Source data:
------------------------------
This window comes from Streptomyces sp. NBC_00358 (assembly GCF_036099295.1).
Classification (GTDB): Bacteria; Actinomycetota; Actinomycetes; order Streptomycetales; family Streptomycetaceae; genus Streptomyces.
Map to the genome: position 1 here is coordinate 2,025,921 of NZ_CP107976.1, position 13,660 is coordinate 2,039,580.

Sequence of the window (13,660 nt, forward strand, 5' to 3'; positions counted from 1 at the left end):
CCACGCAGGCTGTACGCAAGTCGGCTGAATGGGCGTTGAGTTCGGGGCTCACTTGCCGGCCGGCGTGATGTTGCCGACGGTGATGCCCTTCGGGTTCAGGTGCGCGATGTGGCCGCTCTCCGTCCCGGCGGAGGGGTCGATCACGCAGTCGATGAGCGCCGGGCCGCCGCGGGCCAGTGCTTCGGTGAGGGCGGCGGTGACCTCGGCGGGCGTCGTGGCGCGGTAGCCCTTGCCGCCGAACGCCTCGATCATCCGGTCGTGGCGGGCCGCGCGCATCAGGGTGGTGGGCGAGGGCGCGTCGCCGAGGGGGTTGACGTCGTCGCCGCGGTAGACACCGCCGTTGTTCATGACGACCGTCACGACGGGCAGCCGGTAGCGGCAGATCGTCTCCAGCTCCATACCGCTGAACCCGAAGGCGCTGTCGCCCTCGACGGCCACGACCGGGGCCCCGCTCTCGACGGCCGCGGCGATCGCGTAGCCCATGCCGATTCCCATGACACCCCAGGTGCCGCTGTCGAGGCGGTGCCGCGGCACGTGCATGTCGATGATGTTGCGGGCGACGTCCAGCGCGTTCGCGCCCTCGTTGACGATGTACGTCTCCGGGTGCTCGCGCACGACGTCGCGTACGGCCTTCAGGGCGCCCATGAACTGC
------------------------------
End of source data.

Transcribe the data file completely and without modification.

This window comes from Streptomyces sp. NBC_00358 (assembly GCF_036099295.1).
Classification (GTDB): Bacteria; Actinomycetota; Actinomycetes; order Streptomycetales; family Streptomycetaceae; genus Streptomyces.
Map to the genome: position 1 here is coordinate 2,025,921 of NZ_CP107976.1, position 13,660 is coordinate 2,039,580.

Sequence of the window (13,660 nt, forward strand, 5' to 3'; positions counted from 1 at the left end):
CCACGCAGGCTGTACGCAAGTCGGCTGAATGGGCGTTGAGTTCGGGGCTCACTTGCCGGCCGGCGTGATGTTGCCGACGGTGATGCCCTTCGGGTTCAGGTGCGCGATGTGGCCGCTCTCCGTCCCGGCGGAGGGGTCGATCACGCAGTCGATGAGCGCCGGGCCGCCGCGGGCCAGTGCTTCGGTGAGGGCGGCGGTGACCTCGGCGGGCGTCGTGGCGCGGTAGCCCTTGCCGCCGAACGCCTCGATCATCCGGTCGTGGCGGGCCGCGCGCATCAGGGTGGTGGGCGAGGGCGCGTCGCCGAGGGGGTTGACGTCGTCGCCGCGGTAGACACCGCCGTTGTTCATGACGACCGTCACGACGGGCAGCCGGTAGCGGCAGATCGTCTCCAGCTCCATACCGCTGAACCCGAAGGCGCTGTCGCCCTCGACGGCCACGACCGGGGCCCCGCTCTCGACGGCCGCGGCGATCGCGTAGCCCATGCCGATTCCCATGACACCCCAGGTGCCGCTGTCGAGGCGGTGCCGCGGCACGTGCATGTCGATGATGTTGCGGGCGACGTCCAGCGCGTTCGCGCCCTCGTTGACGATGTACGTCTCCGGGTGCTCGCGCACGACGTCGCGTACGGCCTTCAGGGCGCCCATGAACTGC